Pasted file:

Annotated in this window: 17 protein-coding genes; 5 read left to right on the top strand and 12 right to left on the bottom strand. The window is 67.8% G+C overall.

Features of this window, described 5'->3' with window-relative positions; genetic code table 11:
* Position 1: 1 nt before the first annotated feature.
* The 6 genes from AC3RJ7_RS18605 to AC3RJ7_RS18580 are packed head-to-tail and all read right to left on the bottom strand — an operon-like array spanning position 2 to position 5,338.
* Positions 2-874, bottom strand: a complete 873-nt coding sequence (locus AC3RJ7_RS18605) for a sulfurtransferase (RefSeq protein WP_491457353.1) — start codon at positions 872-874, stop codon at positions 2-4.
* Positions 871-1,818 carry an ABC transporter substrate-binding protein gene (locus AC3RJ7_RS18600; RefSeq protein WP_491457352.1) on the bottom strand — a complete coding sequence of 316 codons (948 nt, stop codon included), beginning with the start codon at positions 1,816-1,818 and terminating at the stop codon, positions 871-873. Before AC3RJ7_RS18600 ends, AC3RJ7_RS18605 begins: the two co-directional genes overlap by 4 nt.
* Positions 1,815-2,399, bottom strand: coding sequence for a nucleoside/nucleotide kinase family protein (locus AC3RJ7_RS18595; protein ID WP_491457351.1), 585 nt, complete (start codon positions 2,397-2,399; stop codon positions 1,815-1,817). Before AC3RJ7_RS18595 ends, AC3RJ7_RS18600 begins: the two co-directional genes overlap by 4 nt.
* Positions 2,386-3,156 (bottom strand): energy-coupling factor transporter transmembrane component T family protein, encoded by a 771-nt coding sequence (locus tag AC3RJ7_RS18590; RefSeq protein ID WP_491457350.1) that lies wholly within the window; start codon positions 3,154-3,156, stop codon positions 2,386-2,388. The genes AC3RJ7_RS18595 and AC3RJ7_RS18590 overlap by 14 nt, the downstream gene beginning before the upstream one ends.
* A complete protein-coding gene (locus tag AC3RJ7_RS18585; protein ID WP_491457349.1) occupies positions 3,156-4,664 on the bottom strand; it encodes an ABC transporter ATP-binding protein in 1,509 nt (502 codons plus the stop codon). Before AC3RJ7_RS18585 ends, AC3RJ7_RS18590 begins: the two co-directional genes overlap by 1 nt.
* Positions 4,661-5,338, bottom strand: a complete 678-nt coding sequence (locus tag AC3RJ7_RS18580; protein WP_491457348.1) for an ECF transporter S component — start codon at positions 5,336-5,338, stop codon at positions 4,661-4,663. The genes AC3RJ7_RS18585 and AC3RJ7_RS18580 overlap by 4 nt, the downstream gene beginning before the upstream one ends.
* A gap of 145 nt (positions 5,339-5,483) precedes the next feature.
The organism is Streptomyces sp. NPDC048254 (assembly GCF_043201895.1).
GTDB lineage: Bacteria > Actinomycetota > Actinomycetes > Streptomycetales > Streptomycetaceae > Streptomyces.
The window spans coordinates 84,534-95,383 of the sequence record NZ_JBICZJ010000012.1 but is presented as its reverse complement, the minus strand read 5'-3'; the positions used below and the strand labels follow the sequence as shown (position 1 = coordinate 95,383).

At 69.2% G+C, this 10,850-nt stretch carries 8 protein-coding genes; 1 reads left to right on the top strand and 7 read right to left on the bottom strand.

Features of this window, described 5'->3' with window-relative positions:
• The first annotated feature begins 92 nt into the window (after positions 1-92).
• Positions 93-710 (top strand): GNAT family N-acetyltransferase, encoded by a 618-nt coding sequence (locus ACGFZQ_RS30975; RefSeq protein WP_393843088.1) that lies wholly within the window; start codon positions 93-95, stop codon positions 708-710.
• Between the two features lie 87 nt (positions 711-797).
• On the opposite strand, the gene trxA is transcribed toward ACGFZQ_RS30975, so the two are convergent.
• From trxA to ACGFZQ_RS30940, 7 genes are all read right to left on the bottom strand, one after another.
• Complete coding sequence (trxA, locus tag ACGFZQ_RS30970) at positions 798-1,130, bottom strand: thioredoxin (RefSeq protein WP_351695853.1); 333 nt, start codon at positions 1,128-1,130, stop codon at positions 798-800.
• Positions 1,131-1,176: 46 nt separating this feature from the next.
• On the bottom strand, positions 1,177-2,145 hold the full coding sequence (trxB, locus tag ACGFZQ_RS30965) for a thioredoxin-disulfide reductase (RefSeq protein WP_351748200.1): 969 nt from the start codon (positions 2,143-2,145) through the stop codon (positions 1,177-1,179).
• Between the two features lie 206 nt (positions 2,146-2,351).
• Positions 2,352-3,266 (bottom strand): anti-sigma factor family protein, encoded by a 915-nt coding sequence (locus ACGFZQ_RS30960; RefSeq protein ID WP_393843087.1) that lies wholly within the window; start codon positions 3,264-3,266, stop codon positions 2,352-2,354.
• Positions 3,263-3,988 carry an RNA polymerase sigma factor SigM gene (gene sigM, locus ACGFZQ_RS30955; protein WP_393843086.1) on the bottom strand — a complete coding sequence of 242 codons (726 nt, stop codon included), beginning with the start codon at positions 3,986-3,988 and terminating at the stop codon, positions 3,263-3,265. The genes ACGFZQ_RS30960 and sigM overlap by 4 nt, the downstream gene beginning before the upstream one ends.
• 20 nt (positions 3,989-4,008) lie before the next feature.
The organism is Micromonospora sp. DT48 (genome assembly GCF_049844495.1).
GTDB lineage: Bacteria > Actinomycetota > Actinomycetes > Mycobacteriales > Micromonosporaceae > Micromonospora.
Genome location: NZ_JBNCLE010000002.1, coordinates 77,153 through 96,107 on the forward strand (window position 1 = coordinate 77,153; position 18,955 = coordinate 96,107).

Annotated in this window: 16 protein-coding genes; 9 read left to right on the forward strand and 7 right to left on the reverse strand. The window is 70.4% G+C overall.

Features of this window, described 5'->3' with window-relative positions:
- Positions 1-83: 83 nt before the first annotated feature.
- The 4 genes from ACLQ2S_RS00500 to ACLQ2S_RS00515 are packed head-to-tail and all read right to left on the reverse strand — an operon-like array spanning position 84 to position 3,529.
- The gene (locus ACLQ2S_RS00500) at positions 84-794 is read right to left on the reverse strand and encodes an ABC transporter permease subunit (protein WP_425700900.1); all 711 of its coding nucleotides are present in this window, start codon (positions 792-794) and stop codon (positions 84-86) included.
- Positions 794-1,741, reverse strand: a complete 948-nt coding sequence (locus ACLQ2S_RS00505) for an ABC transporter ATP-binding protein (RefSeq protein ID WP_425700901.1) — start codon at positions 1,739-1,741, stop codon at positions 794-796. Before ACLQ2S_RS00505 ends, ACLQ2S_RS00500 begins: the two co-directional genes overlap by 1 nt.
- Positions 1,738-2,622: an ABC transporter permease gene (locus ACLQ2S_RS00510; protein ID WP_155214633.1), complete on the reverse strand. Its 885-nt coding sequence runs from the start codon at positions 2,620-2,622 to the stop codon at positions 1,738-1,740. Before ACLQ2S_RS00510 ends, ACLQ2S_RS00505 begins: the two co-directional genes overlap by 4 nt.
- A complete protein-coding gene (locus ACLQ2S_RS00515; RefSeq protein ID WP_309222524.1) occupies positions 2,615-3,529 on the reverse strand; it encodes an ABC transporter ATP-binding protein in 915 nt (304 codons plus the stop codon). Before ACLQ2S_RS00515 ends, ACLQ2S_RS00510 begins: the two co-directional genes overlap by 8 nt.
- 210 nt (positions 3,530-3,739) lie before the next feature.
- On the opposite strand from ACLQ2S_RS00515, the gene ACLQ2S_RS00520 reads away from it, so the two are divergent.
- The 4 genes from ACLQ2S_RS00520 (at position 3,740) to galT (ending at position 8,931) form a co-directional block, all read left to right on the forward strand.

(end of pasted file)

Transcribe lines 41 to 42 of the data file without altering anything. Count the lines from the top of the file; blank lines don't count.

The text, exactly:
- On the opposite strand from ACLQ2S_RS00515, the gene ACLQ2S_RS00520 reads away from it, so the two are divergent.
- The 4 genes from ACLQ2S_RS00520 (at position 3,740) to galT (ending at position 8,931) form a co-directional block, all read left to right on the forward strand.